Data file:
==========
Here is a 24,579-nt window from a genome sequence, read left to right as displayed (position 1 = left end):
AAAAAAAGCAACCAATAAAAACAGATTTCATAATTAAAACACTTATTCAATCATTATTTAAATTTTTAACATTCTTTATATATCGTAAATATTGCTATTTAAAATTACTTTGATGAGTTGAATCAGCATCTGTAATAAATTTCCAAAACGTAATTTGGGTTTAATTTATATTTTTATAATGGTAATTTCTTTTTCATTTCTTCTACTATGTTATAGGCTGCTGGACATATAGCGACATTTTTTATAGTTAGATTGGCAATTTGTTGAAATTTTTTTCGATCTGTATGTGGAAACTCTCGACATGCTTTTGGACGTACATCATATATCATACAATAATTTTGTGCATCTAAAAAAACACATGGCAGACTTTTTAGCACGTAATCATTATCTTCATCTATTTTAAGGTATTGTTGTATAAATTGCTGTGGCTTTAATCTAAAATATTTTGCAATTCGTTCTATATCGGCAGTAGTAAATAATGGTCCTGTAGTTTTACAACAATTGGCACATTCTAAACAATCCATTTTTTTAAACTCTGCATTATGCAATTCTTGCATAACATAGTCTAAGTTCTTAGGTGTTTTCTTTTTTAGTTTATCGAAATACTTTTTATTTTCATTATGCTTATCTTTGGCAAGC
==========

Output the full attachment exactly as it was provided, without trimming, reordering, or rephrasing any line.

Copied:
Here is a 24,579-nt window from a genome sequence, read left to right as displayed (position 1 = left end):
AAAAAAAGCAACCAATAAAAACAGATTTCATAATTAAAACACTTATTCAATCATTATTTAAATTTTTAACATTCTTTATATATCGTAAATATTGCTATTTAAAATTACTTTGATGAGTTGAATCAGCATCTGTAATAAATTTCCAAAACGTAATTTGGGTTTAATTTATATTTTTATAATGGTAATTTCTTTTTCATTTCTTCTACTATGTTATAGGCTGCTGGACATATAGCGACATTTTTTATAGTTAGATTGGCAATTTGTTGAAATTTTTTTCGATCTGTATGTGGAAACTCTCGACATGCTTTTGGACGTACATCATATATCATACAATAATTTTGTGCATCTAAAAAAACACATGGCAGACTTTTTAGCACGTAATCATTATCTTCATCTATTTTAAGGTATTGTTGTATAAATTGCTGTGGCTTTAATCTAAAATATTTTGCAATTCGTTCTATATCGGCAGTAGTAAATAATGGTCCTGTAGTTTTACAACAATTGGCACATTCTAAACAATCCATTTTTTTAAACTCTGCATTATGCAATTCTTGCATAACATAGTCTAAGTTCTTAGGTGTTTTCTTTTTTAGTTTATCGAAATACTTTTTATTTTCATTATGCTTATCTTTGGCAAGC